While adoption of artificial intelligence (AI) in healthcare may be on the rise, a new report indicates the lack of readiness of organisations in dealing with societal and liability issues arising from actions or decisions taken by AI systems on their behalf.
In a recent survey conducted by consulting firm Accenture, 80 percent of health executives agree that within the next two years, AI will work next to humans in their organisation, as a co-worker, collaborator and trusted advisor.
However, 81 percent of health executives say their organisations are not prepared to face the societal and liability issues that will require them to explain their AI-based actions and decisions, should issues arise, according to Accenture’s Digital Health Technology Vision 2018 report.
With AI's increasing role in healthcare decision-making, organisations need to ensure that their systems act accurately, responsibly and transparently, contends Accenture. In line with this, it's important that the data used to inform AI solutions are created without any embedded bias.
“If the users don’t understand what was behind the AI (decision), we think that’s going to be a real limitation on its adoption,” says Kaveh Safavi, MD, head of Accenture’s global health practice. “Think about a healthcare use case where there’s a recommendation about using a service and you don’t know whether or not the person making that recommendation is economically motivated. That’s really about responsibility and transparency.”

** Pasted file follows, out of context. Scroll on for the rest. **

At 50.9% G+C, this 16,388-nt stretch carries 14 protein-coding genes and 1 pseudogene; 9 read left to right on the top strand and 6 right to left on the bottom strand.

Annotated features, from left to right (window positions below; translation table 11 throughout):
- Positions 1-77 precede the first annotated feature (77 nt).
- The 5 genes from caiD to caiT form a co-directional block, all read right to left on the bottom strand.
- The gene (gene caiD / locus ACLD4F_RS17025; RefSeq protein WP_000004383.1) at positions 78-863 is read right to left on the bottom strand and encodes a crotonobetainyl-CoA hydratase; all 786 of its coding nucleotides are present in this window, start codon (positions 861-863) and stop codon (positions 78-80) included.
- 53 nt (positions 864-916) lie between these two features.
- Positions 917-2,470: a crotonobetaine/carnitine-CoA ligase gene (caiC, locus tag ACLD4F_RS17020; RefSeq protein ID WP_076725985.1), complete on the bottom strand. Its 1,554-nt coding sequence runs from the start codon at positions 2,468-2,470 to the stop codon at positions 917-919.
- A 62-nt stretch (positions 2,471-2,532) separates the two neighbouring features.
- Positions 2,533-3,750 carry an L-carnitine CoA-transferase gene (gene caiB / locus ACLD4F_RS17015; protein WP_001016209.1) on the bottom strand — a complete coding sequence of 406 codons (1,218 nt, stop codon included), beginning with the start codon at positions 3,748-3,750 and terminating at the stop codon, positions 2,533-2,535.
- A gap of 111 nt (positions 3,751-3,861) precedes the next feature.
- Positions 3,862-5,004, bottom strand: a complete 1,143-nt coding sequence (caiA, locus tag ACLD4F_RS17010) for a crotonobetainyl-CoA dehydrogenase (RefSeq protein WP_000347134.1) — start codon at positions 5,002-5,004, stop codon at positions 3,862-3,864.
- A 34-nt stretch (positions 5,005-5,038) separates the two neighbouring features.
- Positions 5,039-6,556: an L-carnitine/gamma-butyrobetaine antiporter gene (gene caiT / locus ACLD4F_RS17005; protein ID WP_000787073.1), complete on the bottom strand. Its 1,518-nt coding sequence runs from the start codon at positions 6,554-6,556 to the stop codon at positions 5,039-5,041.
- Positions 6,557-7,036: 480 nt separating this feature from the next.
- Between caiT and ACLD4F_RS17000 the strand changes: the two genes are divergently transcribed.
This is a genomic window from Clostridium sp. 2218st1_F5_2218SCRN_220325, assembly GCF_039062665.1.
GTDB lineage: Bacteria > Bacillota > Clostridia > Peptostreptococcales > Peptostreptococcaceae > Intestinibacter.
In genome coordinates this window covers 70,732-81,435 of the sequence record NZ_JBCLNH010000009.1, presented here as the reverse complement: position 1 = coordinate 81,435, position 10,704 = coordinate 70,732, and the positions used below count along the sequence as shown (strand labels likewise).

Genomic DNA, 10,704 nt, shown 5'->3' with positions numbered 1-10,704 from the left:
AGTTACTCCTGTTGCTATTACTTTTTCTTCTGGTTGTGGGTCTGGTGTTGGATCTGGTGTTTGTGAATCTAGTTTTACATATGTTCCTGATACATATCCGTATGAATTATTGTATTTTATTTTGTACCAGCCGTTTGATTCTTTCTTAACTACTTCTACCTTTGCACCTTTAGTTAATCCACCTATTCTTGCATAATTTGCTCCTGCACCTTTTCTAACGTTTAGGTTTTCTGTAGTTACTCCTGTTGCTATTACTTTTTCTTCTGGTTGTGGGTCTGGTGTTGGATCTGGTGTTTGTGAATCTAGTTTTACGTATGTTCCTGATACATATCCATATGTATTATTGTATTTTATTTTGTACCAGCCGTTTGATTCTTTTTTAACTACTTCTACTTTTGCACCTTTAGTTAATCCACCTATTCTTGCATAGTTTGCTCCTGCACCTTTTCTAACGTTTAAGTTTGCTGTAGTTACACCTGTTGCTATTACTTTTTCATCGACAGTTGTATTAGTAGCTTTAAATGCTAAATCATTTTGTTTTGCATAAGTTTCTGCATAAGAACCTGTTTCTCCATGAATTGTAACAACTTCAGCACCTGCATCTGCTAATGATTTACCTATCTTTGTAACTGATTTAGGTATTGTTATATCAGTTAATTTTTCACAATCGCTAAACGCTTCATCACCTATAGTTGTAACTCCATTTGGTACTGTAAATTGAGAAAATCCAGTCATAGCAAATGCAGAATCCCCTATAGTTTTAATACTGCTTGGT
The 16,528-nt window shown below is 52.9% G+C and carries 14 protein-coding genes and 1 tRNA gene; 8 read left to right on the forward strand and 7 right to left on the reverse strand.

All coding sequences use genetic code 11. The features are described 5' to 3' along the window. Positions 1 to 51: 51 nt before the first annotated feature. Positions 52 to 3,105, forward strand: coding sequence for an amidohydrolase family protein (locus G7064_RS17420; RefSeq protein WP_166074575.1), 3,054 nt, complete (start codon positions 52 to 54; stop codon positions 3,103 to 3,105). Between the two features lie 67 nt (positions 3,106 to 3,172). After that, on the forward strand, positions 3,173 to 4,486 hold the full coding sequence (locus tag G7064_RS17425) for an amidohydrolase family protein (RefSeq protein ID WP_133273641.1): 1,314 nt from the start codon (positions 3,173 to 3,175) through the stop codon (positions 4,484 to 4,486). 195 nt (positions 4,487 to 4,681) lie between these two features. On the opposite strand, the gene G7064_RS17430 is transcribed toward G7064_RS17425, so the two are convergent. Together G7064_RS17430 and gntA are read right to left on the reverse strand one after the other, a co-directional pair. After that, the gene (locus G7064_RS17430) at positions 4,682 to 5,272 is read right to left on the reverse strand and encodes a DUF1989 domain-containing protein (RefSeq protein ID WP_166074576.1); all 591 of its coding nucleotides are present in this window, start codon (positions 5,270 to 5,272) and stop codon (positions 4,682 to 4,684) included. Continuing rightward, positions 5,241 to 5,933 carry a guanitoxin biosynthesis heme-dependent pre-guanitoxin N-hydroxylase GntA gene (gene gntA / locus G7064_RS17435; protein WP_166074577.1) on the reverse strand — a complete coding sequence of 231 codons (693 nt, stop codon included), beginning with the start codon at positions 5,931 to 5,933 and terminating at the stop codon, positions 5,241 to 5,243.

Of note, the Accenture survey found that the vast majority of health executives (86 percent) have not yet invested in capabilities to verify the data that feeds into their systems, opening the door to inaccurate, manipulated and biased data — and therefore results.
“The artificial intelligence is only as good as the training data," Safavi explains. “If that data is limited or biased because of the way it was obtained, both of those scenarios could result in inaccurate or incorrect training that potentially could lead to people choosing not to trust AI technology.”
Safavi believes that the issues of explainability, transparency and veracity of data are critical, especially as AI increasingly touches the end-to-end care experience.
Accenture’s survey also found that 73 percent of health executives are planning to develop internal ethical standards related to the use of AI to ensure their systems are designed to act responsibly.
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